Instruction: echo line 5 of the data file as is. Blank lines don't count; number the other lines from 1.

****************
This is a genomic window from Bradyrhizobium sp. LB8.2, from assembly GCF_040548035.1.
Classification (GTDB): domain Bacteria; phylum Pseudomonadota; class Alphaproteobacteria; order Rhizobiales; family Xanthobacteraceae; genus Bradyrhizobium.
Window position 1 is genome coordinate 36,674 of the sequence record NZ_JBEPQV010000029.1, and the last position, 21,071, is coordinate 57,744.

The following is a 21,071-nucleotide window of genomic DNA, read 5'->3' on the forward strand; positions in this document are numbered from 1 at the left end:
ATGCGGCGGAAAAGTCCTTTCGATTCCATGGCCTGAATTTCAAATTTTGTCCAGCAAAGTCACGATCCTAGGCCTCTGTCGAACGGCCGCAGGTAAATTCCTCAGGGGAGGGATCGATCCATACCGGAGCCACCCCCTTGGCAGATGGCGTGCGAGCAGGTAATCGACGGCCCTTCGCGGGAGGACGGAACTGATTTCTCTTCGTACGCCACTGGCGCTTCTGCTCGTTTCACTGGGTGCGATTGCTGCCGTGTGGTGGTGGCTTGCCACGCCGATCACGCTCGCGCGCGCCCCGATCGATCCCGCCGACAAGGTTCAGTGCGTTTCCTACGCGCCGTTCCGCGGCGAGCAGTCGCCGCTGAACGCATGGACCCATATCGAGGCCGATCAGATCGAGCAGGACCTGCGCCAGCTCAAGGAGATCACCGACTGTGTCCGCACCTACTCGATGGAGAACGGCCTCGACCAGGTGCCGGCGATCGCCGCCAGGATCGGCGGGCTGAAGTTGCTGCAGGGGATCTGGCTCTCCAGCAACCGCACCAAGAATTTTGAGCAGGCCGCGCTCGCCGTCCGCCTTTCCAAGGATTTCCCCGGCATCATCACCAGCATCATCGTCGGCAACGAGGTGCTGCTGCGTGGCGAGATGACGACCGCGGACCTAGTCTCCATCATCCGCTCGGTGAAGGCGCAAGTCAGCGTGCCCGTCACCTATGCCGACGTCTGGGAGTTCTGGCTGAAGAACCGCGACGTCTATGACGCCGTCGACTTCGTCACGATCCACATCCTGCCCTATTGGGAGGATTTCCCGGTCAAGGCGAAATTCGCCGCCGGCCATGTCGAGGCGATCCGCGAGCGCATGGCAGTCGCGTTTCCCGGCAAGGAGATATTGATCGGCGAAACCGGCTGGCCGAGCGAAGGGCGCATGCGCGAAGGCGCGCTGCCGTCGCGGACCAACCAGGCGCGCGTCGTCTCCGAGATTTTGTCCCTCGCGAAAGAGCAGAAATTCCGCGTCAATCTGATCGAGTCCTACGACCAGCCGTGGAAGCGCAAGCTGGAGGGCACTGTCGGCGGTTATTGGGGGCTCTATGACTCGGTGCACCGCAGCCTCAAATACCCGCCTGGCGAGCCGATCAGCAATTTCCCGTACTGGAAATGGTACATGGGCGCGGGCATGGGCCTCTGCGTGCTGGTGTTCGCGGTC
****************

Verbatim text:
ATGCGGCGGAAAAGTCCTTTCGATTCCATGGCCTGAATTTCAAATTTTGTCCAGCAAAGTCACGATCCTAGGCCTCTGTCGAACGGCCGCAGGTAAATTCCTCAGGGGAGGGATCGATCCATACCGGAGCCACCCCCTTGGCAGATGGCGTGCGAGCAGGTAATCGACGGCCCTTCGCGGGAGGACGGAACTGATTTCTCTTCGTACGCCACTGGCGCTTCTGCTCGTTTCACTGGGTGCGATTGCTGCCGTGTGGTGGTGGCTTGCCACGCCGATCACGCTCGCGCGCGCCCCGATCGATCCCGCCGACAAGGTTCAGTGCGTTTCCTACGCGCCGTTCCGCGGCGAGCAGTCGCCGCTGAACGCATGGACCCATATCGAGGCCGATCAGATCGAGCAGGACCTGCGCCAGCTCAAGGAGATCACCGACTGTGTCCGCACCTACTCGATGGAGAACGGCCTCGACCAGGTGCCGGCGATCGCCGCCAGGATCGGCGGGCTGAAGTTGCTGCAGGGGATCTGGCTCTCCAGCAACCGCACCAAGAATTTTGAGCAGGCCGCGCTCGCCGTCCGCCTTTCCAAGGATTTCCCCGGCATCATCACCAGCATCATCGTCGGCAACGAGGTGCTGCTGCGTGGCGAGATGACGACCGCGGACCTAGTCTCCATCATCCGCTCGGTGAAGGCGCAAGTCAGCGTGCCCGTCACCTATGCCGACGTCTGGGAGTTCTGGCTGAAGAACCGCGACGTCTATGACGCCGTCGACTTCGTCACGATCCACATCCTGCCCTATTGGGAGGATTTCCCGGTCAAGGCGAAATTCGCCGCCGGCCATGTCGAGGCGATCCGCGAGCGCATGGCAGTCGCGTTTCCCGGCAAGGAGATATTGATCGGCGAAACCGGCTGGCCGAGCGAAGGGCGCATGCGCGAAGGCGCGCTGCCGTCGCGGACCAACCAGGCGCGCGTCGTCTCCGAGATTTTGTCCCTCGCGAAAGAGCAGAAATTCCGCGTCAATCTGATCGAGTCCTACGACCAGCCGTGGAAGCGCAAGCTGGAGGGCACTGTCGGCGGTTATTGGGGGCTCTATGACTCGGTGCACCGCAGCCTCAAATACCCGCCTGGCGAGCCGATCAGCAATTTCCCGTACTGGAAATGGTACATGGGCGCGGGCATGGGCCTCTGCGTGCTGGTGTTCGCGGTC